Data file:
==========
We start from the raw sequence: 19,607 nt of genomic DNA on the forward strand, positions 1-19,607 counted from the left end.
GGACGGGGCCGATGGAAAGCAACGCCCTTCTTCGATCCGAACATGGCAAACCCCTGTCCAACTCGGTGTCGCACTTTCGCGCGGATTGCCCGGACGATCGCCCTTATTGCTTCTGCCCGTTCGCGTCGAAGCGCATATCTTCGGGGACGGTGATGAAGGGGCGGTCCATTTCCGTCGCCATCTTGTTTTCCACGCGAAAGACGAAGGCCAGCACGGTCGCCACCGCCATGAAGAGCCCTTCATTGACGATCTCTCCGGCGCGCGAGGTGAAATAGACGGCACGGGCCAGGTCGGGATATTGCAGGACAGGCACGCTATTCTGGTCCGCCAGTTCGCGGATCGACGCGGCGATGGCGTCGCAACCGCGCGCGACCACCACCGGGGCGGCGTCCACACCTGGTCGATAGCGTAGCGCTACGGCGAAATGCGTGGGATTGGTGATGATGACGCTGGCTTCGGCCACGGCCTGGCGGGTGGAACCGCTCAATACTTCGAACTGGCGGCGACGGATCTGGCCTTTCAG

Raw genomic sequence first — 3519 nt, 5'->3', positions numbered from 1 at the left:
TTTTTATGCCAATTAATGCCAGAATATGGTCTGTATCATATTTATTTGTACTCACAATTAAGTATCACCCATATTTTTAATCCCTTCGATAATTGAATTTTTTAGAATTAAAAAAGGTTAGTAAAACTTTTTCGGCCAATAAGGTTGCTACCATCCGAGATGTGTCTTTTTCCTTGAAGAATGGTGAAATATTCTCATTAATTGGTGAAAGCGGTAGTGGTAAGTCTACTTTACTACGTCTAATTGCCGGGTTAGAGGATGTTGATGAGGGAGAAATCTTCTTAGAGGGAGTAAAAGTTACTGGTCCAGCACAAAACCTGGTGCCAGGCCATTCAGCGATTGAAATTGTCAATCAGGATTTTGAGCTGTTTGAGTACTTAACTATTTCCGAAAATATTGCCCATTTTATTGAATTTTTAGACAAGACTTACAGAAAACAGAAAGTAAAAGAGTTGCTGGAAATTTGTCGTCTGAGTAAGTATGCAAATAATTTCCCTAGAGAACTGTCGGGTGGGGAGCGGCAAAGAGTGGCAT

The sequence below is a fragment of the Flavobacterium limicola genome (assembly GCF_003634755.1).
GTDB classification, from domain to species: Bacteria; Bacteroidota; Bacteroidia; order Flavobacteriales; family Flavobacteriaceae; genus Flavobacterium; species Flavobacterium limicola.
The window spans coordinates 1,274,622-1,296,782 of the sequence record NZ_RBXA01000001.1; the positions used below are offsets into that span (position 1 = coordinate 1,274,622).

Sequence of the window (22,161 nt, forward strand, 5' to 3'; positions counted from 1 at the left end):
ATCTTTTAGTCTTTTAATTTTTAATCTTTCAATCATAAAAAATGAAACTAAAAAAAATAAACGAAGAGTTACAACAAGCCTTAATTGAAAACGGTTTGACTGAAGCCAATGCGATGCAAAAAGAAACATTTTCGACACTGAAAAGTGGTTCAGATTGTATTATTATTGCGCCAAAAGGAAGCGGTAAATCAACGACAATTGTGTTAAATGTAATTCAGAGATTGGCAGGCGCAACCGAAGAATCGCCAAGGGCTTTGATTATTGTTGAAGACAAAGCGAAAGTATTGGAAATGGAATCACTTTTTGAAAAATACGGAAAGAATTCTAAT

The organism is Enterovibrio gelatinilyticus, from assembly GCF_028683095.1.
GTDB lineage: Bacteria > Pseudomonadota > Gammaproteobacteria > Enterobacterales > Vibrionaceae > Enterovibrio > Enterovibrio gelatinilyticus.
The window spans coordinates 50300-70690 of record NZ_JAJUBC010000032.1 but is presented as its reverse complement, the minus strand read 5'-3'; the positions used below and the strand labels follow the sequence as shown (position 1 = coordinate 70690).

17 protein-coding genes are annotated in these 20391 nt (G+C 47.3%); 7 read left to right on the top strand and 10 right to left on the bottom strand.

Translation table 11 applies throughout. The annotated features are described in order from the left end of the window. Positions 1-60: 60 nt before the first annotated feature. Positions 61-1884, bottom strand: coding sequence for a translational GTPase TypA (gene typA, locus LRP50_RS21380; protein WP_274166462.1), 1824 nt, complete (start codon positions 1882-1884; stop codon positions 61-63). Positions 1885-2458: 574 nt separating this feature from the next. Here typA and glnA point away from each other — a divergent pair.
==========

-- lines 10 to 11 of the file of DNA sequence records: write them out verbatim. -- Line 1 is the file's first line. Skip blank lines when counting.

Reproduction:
The organism is Enterovibrio gelatinilyticus, from assembly GCF_028683095.1.
GTDB lineage: Bacteria > Pseudomonadota > Gammaproteobacteria > Enterobacterales > Vibrionaceae > Enterovibrio > Enterovibrio gelatinilyticus.